Charts and graphs are an excellent way to convey data in a meaningful way. However, charts and graphs typically favour a student who is capable of perceiving the content and can cognitively process the information.

Some methods in providing a more inclusive experience of charts and graphs:

  • Provide alternatives to charts. Give text descriptions and interpretations of the data, give a table of data.

    • A good description identifies:

      • What is being shown (i.e. the purpose of the chart)

      • Describe the values (relative sizes and differences between values).

      • Describe any patterns to may help us understand the data.

      • Summarize the trend / data pattern.

      • Also see PSU’s chart accessibility guide:

    • table of data:

      • Follow best practices for table formatting

      • any math, symbols, units, or acronyms defined

      • keep in mind that tables, particularly large or complex ones can be cumbersome to navigate (like with screen readers, small mobile displays, or screen magnifiers). Separate data tables if possible.
  • Follow W3C's guide on describing complex images:

Multiple speakers

If there are multiple "speakers", you may need a way to identify the different speakers to a user of a screen reader.

Note: that hiding content for any modality should be done with care. You should ask yourself if hiding is necessary and if other users would find the hidden content useful.


Information should be presented in a clear concise manner, and where possible starting with general statements first with more detailed information following.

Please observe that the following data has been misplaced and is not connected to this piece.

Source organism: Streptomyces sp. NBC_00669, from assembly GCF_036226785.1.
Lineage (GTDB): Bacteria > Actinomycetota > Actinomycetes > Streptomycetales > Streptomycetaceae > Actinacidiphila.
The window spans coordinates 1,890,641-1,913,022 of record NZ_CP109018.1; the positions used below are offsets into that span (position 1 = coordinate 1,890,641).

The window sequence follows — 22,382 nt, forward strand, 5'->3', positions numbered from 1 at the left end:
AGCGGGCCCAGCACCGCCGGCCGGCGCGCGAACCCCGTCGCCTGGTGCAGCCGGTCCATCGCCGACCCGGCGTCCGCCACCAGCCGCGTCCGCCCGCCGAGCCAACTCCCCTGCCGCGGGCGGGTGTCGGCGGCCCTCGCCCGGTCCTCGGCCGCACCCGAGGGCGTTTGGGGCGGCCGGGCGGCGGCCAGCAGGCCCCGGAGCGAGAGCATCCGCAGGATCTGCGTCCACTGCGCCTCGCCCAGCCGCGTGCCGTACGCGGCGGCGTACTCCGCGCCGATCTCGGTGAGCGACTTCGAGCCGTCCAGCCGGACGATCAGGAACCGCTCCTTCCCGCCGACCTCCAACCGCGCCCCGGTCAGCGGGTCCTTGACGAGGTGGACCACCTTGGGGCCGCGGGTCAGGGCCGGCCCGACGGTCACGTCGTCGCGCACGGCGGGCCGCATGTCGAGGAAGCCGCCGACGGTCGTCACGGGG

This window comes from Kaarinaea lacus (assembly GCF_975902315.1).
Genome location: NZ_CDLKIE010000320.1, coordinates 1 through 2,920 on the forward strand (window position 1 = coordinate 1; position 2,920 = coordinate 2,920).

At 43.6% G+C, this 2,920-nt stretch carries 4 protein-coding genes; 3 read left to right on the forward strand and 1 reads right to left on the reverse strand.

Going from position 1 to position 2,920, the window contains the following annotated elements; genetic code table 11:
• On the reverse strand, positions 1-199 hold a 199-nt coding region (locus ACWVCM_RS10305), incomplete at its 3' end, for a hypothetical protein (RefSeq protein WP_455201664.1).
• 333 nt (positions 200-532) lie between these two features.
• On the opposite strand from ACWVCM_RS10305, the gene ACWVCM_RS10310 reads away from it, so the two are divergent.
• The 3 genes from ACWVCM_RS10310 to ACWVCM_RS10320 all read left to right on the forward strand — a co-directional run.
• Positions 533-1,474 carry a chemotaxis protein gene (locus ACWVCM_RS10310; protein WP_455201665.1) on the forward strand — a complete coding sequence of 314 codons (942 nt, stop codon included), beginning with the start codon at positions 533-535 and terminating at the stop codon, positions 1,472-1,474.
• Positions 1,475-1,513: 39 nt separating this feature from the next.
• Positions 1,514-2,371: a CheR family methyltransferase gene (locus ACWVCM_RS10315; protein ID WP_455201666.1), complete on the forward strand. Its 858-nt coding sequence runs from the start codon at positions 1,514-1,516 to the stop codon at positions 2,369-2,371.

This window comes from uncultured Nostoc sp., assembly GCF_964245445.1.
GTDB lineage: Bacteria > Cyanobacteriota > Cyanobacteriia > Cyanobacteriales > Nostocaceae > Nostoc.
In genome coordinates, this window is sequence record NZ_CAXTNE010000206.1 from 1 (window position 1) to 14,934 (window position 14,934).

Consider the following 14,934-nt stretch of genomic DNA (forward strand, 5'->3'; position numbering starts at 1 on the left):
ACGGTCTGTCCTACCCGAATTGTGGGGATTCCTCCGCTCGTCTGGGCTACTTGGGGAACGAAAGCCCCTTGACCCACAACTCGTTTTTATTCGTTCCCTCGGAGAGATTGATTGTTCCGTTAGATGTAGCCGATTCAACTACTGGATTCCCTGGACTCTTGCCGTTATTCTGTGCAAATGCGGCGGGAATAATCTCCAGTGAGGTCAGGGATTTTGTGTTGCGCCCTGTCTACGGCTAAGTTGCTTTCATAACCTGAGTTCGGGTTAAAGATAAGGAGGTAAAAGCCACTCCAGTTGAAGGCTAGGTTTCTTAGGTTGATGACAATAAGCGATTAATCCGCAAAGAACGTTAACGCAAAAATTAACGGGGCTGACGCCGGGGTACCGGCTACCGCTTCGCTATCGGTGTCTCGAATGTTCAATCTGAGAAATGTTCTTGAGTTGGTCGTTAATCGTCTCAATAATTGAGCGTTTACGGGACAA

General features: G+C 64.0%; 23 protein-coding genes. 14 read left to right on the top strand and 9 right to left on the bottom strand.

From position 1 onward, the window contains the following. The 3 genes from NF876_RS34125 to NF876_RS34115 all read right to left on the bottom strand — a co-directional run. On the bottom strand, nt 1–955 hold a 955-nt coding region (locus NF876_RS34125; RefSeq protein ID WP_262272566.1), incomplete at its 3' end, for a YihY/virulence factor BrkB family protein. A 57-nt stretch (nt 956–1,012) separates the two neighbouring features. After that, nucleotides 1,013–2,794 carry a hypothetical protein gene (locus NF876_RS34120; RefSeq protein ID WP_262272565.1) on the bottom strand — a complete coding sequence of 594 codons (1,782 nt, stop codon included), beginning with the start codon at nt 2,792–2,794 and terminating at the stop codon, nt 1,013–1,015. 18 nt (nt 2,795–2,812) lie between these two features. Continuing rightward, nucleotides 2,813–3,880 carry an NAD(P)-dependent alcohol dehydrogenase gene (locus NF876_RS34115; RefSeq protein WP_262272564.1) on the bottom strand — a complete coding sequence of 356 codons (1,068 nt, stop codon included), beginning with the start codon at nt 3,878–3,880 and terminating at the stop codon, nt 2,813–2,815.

• Instructions should be clear and concise, using a language that is appropriate.
  • If there is any possibility of confusion, make help readily available.
  • Avoid really dense content and interactions. Leverage semantic markup such as <section> elements with proper <h1> headings to help group content into navigable chunks.
  • Consider presenting information as needed, rather than presenting it all up front.
    • For example: Instead of printing instructions up front in plain text, instructions on how to use a control may be better presented when the user is hovering or focused on that control (like a tooltip). This helps reduce cognitive load and gives information only when it's needed.

For related information, see: Designing interfaces to meet the needs of users with cognitive disabilities.

Visual Perception


  • Do not rely on colour to convey meaning. If this is unavoidable, provide a text label or text descriptions.
  • Avoid using transition / animation effects on content that is critical to the outcomes of the game. These effects may be missed or misunderstood.
  • Use opacity, transparency, alpha channels with caution. These effects may make it more difficult for some users to distinguish content from the background.

Keyboard / Keypad / Single-switch Interaction

  • Tab order should be consistent with existing user experiences. i.e. top to bottom, left to right.
  • Interactables should have:
    • a keyboard equivalent
    • focus styling so the user knows when they can interact with the item
  • You want to get your users into the experience as quickly as possible:
    • avoid loading navigation, link to home, about, etc up front - the user will need to tab through all of this to get to the interesting parts.
    • consider adding a skip link:
  • Tab order should properly "cycle around" when tabbing through. Watch for focus traps or hidden elements which may break the game for users.

Images, Symbols, Math, Icons, and Glyphs

Make sure that symbols, math notation, and other glyphs have the desired textual output. For example: ½ should read as “one half” and not “one slash two”.

If using Unicode characters, something like this would be helpful:

<span aria-labelledby="left-arrow">&larr;</span><span id="left-arrow" class="hidden">Left arrow</span>

.hidden {